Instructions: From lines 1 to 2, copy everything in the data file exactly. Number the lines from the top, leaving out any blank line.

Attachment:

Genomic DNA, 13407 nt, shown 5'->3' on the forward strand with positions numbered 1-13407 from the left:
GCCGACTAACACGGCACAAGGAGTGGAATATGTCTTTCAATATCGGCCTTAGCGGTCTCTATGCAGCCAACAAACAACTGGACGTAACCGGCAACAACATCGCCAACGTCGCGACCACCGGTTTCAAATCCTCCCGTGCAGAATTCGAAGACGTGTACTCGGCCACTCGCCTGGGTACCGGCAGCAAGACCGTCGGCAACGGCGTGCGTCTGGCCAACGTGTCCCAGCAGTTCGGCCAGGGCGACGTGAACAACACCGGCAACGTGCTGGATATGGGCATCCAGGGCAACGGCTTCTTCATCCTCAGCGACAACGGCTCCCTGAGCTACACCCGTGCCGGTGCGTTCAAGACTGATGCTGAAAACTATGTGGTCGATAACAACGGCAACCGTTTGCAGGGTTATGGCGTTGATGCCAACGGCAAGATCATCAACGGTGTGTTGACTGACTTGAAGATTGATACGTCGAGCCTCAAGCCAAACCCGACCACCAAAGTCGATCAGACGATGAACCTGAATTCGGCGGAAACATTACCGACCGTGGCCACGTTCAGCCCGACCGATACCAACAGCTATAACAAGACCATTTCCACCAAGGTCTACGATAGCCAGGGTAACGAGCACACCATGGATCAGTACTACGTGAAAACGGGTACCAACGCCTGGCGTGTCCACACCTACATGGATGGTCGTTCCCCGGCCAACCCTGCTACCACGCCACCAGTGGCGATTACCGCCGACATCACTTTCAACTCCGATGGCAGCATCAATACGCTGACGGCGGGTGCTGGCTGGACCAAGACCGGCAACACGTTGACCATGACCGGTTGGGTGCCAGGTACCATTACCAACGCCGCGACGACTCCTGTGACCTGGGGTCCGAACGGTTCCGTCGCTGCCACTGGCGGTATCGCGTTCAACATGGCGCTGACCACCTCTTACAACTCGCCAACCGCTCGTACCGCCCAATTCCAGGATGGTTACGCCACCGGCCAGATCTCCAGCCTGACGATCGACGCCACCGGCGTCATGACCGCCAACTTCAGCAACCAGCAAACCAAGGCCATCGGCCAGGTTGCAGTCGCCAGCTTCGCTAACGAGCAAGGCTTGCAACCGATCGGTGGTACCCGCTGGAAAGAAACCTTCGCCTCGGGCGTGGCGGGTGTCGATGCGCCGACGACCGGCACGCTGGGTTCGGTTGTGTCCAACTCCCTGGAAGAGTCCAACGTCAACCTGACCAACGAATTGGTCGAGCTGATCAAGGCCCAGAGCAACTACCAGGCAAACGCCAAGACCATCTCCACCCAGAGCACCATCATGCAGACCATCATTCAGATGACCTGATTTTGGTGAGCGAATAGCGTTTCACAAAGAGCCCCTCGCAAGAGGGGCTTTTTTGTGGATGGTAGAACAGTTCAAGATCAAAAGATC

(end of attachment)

Genomic DNA, 13407 nt, shown 5'->3' on the forward strand with positions numbered 1-13407 from the left:
GCCGACTAACACGGCACAAGGAGTGGAATATGTCTTTCAATATCGGCCTTAGCGGTCTCTATGCAGCCAACAAACAACTGGACGTAACCGGCAACAACATCGCCAACGTCGCGACCACCGGTTTCAAATCCTCCCGTGCAGAATTCGAAGACGTGTACTCGGCCACTCGCCTGGGTACCGGCAGCAAGACCGTCGGCAACGGCGTGCGTCTGGCCAACGTGTCCCAGCAGTTCGGCCAGGGCGACGTGAACAACACCGGCAACGTGCTGGATATGGGCATCCAGGGCAACGGCTTCTTCATCCTCAGCGACAACGGCTCCCTGAGCTACACCCGTGCCGGTGCGTTCAAGACTGATGCTGAAAACTATGTGGTCGATAACAACGGCAACCGTTTGCAGGGTTATGGCGTTGATGCCAACGGCAAGATCATCAACGGTGTGTTGACTGACTTGAAGATTGATACGTCGAGCCTCAAGCCAAACCCGACCACCAAAGTCGATCAGACGATGAACCTGAATTCGGCGGAAACATTACCGACCGTGGCCACGTTCAGCCCGACCGATACCAACAGCTATAACAAGACCATTTCCACCAAGGTCTACGATAGCCAGGGTAACGAGCACACCATGGATCAGTACTACGTGAAAACGGGTACCAACGCCTGGCGTGTCCACACCTACATGGATGGTCGTTCCCCGGCCAACCCTGCTACCACGCCACCAGTGGCGATTACCGCCGACATCACTTTCAACTCCGATGGCAGCATCAATACGCTGACGGCGGGTGCTGGCTGGACCAAGACCGGCAACACGTTGACCATGACCGGTTGGGTGCCAGGTACCATTACCAACGCCGCGACGACTCCTGTGACCTGGGGTCCGAACGGTTCCGTCGCTGCCACTGGCGGTATCGCGTTCAACATGGCGCTGACCACCTCTTACAACTCGCCAACCGCTCGTACCGCCCAATTCCAGGATGGTTACGCCACCGGCCAGATCTCCAGCCTGACGATCGACGCCACCGGCGTCATGACCGCCAACTTCAGCAACCAGCAAACCAAGGCCATCGGCCAGGTTGCAGTCGCCAGCTTCGCTAACGAGCAAGGCTTGCAACCGATCGGTGGTACCCGCTGGAAAGAAACCTTCGCCTCGGGCGTGGCGGGTGTCGATGCGCCGACGACCGGCACGCTGGGTTCGGTTGTGTCCAACTCCCTGGAAGAGTCCAACGTCAACCTGACCAACGAATTGGTCGAGCTGATCAAGGCCCAGAGCAACTACCAGGCAAACGCCAAGACCATCTCCACCCAGAGCACCATCATGCAGACCATCATTCAGATGACCTGATTTTGGTGAGCGAATAGCGTTTCACAAAGAGCCCCTCGCAAGAGGGGCTTTTTTGTGGATGGTAGAACAGTTCAAGATCAAAAGATC